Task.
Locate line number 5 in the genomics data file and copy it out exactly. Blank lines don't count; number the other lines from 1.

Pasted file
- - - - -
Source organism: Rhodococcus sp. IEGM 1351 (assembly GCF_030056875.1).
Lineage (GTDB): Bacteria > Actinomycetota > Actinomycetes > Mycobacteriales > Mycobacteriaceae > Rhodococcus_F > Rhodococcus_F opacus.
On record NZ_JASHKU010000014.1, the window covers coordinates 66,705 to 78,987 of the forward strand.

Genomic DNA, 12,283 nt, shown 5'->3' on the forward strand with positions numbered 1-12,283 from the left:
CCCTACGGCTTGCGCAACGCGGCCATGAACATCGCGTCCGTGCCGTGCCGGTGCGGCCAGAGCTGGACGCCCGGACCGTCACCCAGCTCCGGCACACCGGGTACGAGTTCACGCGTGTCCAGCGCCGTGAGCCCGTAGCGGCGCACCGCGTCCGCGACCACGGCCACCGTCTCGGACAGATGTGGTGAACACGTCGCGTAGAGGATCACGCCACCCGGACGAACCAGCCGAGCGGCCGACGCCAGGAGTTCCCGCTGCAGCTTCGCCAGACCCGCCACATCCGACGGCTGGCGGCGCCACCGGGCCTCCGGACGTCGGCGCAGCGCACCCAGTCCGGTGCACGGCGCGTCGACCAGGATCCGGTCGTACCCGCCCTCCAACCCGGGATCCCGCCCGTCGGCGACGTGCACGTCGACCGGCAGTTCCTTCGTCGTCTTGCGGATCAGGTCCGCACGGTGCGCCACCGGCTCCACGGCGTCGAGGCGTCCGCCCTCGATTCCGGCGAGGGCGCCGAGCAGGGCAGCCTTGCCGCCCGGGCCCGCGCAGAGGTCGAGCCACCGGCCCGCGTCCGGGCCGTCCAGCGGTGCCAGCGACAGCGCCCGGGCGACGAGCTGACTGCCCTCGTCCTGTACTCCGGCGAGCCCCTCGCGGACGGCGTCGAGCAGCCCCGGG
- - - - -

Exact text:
CCCTACGGCTTGCGCAACGCGGCCATGAACATCGCGTCCGTGCCGTGCCGGTGCGGCCAGAGCTGGACGCCCGGACCGTCACCCAGCTCCGGCACACCGGGTACGAGTTCACGCGTGTCCAGCGCCGTGAGCCCGTAGCGGCGCACCGCGTCCGCGACCACGGCCACCGTCTCGGACAGATGTGGTGAACACGTCGCGTAGAGGATCACGCCACCCGGACGAACCAGCCGAGCGGCCGACGCCAGGAGTTCCCGCTGCAGCTTCGCCAGACCCGCCACATCCGACGGCTGGCGGCGCCACCGGGCCTCCGGACGTCGGCGCAGCGCACCCAGTCCGGTGCACGGCGCGTCGACCAGGATCCGGTCGTACCCGCCCTCCAACCCGGGATCCCGCCCGTCGGCGACGTGCACGTCGACCGGCAGTTCCTTCGTCGTCTTGCGGATCAGGTCCGCACGGTGCGCCACCGGCTCCACGGCGTCGAGGCGTCCGCCCTCGATTCCGGCGAGGGCGCCGAGCAGGGCAGCCTTGCCGCCCGGGCCCGCGCAGAGGTCGAGCCACCGGCCCGCGTCCGGGCCGTCCAGCGGTGCCAGCGACAGCGCCCGGGCGACGAGCTGACTGCCCTCGTCCTGTACTCCGGCGAGCCCCTCGCGGACGGCGTCGAGCAGCCCCGGG